American Academy of Social Work and Social Welfare 2010 fellows induction program
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Other TitlesAmerican Academy of Social Work and Social Welfare Fellows Induction Event 2010
Table of ContentsWelcome and Induction of AASWSW Board Members, Purposes and Goals of the Academy by Richard P. Barth, Induction of the 2010 Fellows, Closing Remarks Current Board Member Biographies, 2010 Fellow Biographies, Nominations and Elections Procedures for the American Academy of Social Work and Social Welfare, Institutional Supporters
DescriptionProgram for the American Academy of Social Work and Social Welfare Fellows Induction event. The AASWSW Board members were also inducted. This event was held at the National Press Club in Washington, D.C. on April 23, 2010.
The following AASWSW Board Members were inducted during the event: Paula Allen-Meares, PhD, Richard Barth, PhD, Claudia Coulton, PhD, Peter J. Pecora, PhD, Enola Proctor, PhD, and Barbara White, PhD.
The following 2010 Fellows were inducted into the Academy: Barbara J. Berkman, DSW, King Davis, PhD, Kathleen Ell, DSW, David Fanshel, DSW, Mark W. Fraser, PhD, Irwin Garfinkel, PhD, Sarah Gehlert, PhD, Jesse J. Harris, PhD, J. David Hawkins, PhD, Sheila B. Kamerman, DSW, Shanti K. Khinduka, PhD, Stuart A. Kirk, DSW, Jeanne C. Marsh, PhD, Ruth G. McRoy, PhD, James Midgley, PhD, Rino J. Patti, DSW, Allen Rubin, PhD, Rosemary C. Sarri, PhD, Steven P. Segal, PhD, Marsha Mailick Seltzer, PhD, Michael Sherraden, PhD, Phyllis Solomon, PhD, and Ronald W. Toseland, PhD.
There are brief biographies for the members of the current Board and each of the new fellows.
KeywordAmerican Academy of Social Work and Social Welfare
board of directors
Identifier to cite or link to this itemhttp://hdl.handle.net/10713/7439
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Except where otherwise noted, this item's license is described as https://creativecommons.org/licenses/by-nc-nd/4.0/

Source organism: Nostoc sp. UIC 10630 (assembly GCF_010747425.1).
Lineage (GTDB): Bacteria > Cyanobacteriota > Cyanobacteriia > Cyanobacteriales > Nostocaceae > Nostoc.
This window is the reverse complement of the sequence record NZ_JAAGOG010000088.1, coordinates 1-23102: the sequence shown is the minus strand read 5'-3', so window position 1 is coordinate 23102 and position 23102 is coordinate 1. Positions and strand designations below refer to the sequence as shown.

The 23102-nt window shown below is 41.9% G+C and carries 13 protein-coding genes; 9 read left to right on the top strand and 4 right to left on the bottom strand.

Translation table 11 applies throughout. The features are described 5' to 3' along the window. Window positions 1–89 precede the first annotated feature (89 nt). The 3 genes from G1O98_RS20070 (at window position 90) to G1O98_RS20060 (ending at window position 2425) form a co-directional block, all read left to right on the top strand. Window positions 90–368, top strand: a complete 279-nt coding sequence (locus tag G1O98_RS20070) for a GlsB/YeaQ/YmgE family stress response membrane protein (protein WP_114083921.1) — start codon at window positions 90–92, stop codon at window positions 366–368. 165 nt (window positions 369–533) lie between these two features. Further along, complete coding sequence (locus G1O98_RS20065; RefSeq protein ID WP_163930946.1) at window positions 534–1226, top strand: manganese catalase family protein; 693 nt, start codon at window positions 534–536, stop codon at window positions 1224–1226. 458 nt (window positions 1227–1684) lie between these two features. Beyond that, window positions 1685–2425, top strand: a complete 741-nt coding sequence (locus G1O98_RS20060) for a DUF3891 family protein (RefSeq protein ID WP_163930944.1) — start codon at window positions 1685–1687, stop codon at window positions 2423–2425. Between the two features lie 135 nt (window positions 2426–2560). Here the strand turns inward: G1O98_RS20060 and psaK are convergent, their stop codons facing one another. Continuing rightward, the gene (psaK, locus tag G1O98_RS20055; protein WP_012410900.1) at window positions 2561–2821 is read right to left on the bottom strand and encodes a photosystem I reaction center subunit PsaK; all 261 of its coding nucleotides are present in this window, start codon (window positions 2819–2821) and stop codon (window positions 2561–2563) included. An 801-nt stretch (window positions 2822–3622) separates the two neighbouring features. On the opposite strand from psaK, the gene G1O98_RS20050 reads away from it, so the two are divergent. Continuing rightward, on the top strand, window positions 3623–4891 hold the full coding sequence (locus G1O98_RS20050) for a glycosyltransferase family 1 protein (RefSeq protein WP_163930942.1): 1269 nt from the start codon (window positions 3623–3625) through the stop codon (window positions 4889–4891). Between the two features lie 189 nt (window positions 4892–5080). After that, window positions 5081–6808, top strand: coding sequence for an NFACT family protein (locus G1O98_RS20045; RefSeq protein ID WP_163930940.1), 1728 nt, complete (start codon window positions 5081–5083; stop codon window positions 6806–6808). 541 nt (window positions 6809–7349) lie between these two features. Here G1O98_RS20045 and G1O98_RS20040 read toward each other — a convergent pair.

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Social Stability as a Consistent Measure of Social Context in a Low-Income Social NetworkMoen, Marik; Johantgen, Mary E.; 0000-0001-8369-819X (2018)Background: Increasingly, studies of factors influencing health consider the importance of social contexts in which people are living. The selection of indicators to represent this social context in health research can seem arbitrary. This study examines the potential of social stability as a useful construct to represent social context in these studies. Purpose: This study applied a previous definition of social stability (SS) in a new population and examined its relationship to syndemic risk behaviors (sexual, substance use, and violence). Aim 1 examined whether SS (as measured by German, 2009) can identify distinct subgroups while describing SS prevalence and patterns. Aim 2 assessed whether measures of perceived or historical stability are related to SS status, and whether they influence latent SS classes. Aim 3 explored how SS level and subgroup are associated with risk behaviors, while examining the co-occurrence of these syndemic behaviors. Methods: A secondary analysis of data of heterosexuals at high-risk of HIV infection from the Baltimore site of National HIV Behavioral Surveillance Study was conducted. Descriptive and latent class analyses (LCA) were applied to characterize the prevalence and patterns of SS and risk behaviors and to identify SS subgroups. Logistic and latent class regression were applied to model the relationships of SS to risk behaviors and demographic covariates. Results: SS was more prevalent than expected, and co-occurrence of SS indicators was common in this population. LCA showed evidence for 3 sub-classes: high stability, residential instability, and income, employment instability. Perception or history of stability did not contribute to identifying latent classes. Education was an influential covariate in LCA. Co-occurrence and significant associations among risk behaviors are also common in the population. Ordinal and latent measurements of SS reliably predicted individual and combinations of sexual-substance use- and-violence risks. Relationships vary with the method of SS specification with stronger magnitude of odds of risk associated with the latent approach. Conclusion: Social stability well represented certain aspects of the social context in a new study population and demonstrated an influential relationship with syndemic risks. Consistent measures of SS should be considered for application in research including social conditions and health.